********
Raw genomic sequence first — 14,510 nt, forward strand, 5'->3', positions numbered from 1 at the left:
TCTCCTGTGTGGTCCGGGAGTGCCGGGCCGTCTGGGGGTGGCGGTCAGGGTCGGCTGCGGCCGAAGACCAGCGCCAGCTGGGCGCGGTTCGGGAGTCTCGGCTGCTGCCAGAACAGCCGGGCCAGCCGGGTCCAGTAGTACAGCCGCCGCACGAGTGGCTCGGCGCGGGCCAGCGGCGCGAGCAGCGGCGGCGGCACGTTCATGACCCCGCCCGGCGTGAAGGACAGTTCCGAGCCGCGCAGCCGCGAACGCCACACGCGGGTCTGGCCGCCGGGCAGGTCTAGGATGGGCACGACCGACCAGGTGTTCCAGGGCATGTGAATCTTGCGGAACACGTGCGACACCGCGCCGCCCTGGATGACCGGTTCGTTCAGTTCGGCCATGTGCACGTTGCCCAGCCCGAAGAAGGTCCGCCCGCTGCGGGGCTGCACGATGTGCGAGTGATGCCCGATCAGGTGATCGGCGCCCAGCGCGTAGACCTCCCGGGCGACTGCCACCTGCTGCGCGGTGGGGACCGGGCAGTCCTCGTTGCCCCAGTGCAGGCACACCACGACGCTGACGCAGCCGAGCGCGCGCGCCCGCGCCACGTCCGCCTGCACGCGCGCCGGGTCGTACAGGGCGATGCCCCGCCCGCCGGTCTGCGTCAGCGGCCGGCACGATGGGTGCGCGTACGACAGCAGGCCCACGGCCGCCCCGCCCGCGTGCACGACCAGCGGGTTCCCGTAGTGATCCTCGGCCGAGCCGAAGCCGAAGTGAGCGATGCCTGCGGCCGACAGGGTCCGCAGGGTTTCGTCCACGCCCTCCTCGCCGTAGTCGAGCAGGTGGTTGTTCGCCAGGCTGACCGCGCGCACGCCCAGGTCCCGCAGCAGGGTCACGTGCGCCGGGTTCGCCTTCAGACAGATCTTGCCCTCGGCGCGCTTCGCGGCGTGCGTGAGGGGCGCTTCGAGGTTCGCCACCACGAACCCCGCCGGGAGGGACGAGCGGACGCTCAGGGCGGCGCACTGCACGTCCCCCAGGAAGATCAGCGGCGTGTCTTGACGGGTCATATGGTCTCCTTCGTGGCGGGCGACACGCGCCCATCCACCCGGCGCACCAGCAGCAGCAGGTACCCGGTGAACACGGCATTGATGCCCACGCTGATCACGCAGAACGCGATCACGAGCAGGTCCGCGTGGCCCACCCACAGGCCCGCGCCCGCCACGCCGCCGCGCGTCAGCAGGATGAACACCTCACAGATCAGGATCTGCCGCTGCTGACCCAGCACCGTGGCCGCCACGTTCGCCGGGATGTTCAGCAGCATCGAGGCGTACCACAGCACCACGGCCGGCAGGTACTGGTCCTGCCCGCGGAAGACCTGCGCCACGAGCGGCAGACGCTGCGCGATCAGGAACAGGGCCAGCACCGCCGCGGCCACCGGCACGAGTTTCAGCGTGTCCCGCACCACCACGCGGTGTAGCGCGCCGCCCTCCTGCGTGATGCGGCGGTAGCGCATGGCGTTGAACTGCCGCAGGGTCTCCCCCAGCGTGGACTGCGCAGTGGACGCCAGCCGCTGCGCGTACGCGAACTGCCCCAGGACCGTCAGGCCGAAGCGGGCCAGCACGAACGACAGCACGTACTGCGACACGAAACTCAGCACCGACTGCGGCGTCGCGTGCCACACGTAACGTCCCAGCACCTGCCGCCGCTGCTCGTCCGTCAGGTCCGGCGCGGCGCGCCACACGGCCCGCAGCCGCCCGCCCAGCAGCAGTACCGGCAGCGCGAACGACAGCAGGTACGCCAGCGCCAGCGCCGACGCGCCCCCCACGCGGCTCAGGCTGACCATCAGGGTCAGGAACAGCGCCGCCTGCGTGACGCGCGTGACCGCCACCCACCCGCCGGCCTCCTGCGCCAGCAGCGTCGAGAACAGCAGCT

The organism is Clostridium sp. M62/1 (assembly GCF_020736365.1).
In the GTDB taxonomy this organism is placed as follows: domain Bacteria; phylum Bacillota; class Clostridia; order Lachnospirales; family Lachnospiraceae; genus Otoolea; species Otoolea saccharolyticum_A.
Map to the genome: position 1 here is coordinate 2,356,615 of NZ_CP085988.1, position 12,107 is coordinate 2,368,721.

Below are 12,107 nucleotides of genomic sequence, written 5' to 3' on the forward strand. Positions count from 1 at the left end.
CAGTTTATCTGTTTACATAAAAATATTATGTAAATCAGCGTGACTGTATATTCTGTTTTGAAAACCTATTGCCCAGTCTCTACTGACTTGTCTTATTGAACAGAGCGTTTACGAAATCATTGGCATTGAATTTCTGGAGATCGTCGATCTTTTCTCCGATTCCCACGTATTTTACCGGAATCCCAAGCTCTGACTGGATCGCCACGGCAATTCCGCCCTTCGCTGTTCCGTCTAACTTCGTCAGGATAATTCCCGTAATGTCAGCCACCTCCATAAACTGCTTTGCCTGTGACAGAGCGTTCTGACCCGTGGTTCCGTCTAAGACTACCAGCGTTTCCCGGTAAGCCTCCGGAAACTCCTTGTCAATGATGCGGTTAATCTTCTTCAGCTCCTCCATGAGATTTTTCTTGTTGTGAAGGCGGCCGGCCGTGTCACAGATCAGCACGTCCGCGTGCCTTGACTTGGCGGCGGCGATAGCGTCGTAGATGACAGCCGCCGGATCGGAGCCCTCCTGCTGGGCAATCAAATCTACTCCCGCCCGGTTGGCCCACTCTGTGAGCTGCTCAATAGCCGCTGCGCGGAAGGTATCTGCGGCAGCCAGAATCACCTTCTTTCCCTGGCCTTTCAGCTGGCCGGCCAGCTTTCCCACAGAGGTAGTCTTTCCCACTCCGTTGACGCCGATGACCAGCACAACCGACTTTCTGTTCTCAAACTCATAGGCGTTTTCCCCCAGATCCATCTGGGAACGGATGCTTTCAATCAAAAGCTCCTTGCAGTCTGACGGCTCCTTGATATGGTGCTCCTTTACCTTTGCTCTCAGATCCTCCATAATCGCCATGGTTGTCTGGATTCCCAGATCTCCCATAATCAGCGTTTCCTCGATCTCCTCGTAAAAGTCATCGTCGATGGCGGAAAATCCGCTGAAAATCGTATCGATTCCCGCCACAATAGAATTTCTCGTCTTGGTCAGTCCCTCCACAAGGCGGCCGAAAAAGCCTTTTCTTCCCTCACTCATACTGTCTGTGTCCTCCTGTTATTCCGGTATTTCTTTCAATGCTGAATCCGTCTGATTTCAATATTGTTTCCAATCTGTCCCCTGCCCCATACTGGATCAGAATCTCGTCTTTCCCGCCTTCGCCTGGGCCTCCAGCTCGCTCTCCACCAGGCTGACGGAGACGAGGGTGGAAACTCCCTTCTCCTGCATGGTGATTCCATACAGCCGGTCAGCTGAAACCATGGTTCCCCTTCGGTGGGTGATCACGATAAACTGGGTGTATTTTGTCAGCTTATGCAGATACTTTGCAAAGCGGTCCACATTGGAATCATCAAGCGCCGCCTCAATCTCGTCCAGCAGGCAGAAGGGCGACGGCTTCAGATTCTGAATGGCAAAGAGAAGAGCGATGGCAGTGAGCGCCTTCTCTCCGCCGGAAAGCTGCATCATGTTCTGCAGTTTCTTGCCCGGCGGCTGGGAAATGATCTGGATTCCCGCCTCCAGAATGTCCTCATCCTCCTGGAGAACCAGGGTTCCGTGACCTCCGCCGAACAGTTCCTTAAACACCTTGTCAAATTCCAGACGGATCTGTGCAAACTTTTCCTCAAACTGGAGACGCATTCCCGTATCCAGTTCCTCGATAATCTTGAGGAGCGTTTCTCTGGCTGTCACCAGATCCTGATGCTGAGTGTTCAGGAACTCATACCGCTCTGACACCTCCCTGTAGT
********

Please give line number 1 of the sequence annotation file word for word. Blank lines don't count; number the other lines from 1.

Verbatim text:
Raw genomic sequence first — 14,510 nt, forward strand, 5'->3', positions numbered from 1 at the left: